& lt;span class= "dropcap " & S & lt;/span & pring is the time to visit Italy, according to those in the know, but Italy means great food and wine any time of year. That's the inspiration for the new Italian-nuanced menu at Luna, the dining institution high on Spokane's South Hill.
After 14 years of dishes inspired by the Great Northwest, it's a bit of a change, but not too far out of character. Much of Luna's character comes from owners William and Marcia Bond and draws from their travels and dining experiences -- and that's the case with the recent changes, says Chef Dave Radford.
"The nice thing about our restaurant is that our owners are open to embracing new ideas," he says. "They have the luxury of having traveled through Italy a lot, and they like authentic Italian foods."
Radford and his kitchen staff have been adapting some of those authentic flavors for Luna's menu. The first round of changes began around Valentine's Day, and more items for spring will be added soon after Easter, he says.
"For the next evolution, we would like to move further, toward a fresher, more youthful menu," says Radford. "We've been here so long that we've become a destination restaurant. Now we would really like to reinvent the menu."
The wine list is as extensive as ever, but with a new focus on Italian wines by the glass. The dinner menu now has a pasta section, and there's handmade gnocchi with sole on the seafood side.
The changes are less obvious on the lunch menu, but you'll find a greater selection of pizzas ($12 to $14) baked in the applewood-fired oven, along with more pasta plates (spaghetti and oven-roasted meatballs, and a spaghetti carbonara with bacon and peas). Another fun option is the piadine ($8) -- a version of the classic Italian peasant lunch of saut & eacute;ed greens with cheese (Gorgonzola here), onions and flat bread.
But fear not, Luna regulars: many favorites remain. Like the crab and butternut squash bisque. And the salad sampler plate. And the BLT on focaccia made with Kansas City bacon. And the coconut curry crusted prawns. And under sunny spring skies, the garden and patio await.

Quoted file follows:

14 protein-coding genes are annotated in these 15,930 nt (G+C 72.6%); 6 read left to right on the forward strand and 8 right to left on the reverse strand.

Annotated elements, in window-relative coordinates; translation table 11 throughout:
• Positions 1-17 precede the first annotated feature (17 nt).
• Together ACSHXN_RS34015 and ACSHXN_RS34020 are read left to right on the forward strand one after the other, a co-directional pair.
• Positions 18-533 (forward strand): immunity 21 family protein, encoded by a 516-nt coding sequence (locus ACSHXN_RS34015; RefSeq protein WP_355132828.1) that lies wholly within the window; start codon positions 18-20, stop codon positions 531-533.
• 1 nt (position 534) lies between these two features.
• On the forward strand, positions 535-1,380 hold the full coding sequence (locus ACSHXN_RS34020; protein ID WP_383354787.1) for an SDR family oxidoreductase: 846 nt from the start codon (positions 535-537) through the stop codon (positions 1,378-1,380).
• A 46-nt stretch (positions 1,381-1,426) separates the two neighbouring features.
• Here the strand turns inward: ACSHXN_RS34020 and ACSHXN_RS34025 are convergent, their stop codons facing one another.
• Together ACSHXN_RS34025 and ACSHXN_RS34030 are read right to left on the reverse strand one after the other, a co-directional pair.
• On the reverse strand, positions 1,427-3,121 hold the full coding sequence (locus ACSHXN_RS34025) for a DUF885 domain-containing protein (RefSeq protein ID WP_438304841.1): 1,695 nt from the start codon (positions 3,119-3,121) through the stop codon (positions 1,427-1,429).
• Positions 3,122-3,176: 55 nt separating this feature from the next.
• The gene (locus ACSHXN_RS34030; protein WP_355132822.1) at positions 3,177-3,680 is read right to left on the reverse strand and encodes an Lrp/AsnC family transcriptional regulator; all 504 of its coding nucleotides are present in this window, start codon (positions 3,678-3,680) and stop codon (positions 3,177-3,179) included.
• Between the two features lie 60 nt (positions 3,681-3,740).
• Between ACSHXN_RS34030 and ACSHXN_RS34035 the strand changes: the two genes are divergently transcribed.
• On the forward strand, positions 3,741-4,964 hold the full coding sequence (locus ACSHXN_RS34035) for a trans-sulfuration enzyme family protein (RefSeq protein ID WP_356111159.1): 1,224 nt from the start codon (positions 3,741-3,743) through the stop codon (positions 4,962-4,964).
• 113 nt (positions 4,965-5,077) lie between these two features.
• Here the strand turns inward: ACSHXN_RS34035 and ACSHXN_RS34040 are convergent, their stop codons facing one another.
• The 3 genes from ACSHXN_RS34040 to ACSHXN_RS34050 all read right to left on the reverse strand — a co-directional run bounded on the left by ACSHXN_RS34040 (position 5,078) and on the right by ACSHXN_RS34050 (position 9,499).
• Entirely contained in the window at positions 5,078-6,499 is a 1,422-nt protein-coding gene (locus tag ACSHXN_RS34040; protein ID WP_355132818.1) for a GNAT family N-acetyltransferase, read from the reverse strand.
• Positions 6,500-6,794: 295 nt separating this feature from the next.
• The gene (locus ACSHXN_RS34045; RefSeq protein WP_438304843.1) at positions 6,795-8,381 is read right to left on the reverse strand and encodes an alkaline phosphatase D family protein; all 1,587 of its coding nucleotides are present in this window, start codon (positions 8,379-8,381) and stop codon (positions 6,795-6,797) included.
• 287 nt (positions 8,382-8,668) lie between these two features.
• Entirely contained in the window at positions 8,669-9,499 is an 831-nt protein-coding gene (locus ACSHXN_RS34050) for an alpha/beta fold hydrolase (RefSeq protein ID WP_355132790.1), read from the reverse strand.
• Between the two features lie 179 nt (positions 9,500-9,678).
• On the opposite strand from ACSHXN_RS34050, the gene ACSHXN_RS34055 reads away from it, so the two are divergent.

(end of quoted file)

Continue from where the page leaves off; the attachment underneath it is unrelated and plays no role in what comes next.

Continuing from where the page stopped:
-- ANN M. COLFORD
Luna, 5620 S. Perry St., is open Mon-Sat, 11 am-10 pm, Sun 9 am-10 pm. Visit www.lunaspokane.com or call 448-2383.
SHOPPING Booster Rocket
& lt;span class= "dropcap " & E & lt;/span & ver since the Rocket Market opened up on 43rd Avenue back in 1999, the place has been a warren of grocery treasures and surprising finds, with tight aisles and unusual items packed cheek by jowl in the old automotive garage. Co-owners Alan Shepherd and his wife Shanda have had their office in the mop closet for all these years. The cramped quarters have been part of the Market's charm, says Shepherd.
"It has that East Coast feel, like the kind of neighborhood market where people stop by and shop every day," he says.
But now the Market is expanding, as anyone who drives past its corner has known for months. The construction should be done in about a month, Shepherd projects, then he'll take some time to re-map the store, doing it "by feel," like he's done most things in the Market's history.
But there are a few knowns. The former patio is becoming a glassed-in seating area that will be available year-round; a big new storage room -- complete with walk-in cooler -- is going up at the building's east end. A new patio will wrap around the building's northeast corner (summer music nights will continue on Tuesdays and Saturdays), and Shepherd will finally get a true office above the storage space.
Inside, the expansion means more space for frozen foods, chilled wine and beer, and more meat and deli items. "We're definitely still a neighborhood store, but the expansion allows us to be full service," he says. "We've figured out how to do a lot in a small space, but everything is driven by what the customers want. I couldn't pick a better spot in Spokane."
-- ANN M. COLFORD
Rocket Market, 726 E. 43rd Ave., is open 6
am-11 pm daily. Visit www.rocketmarket.com or call 343-2253.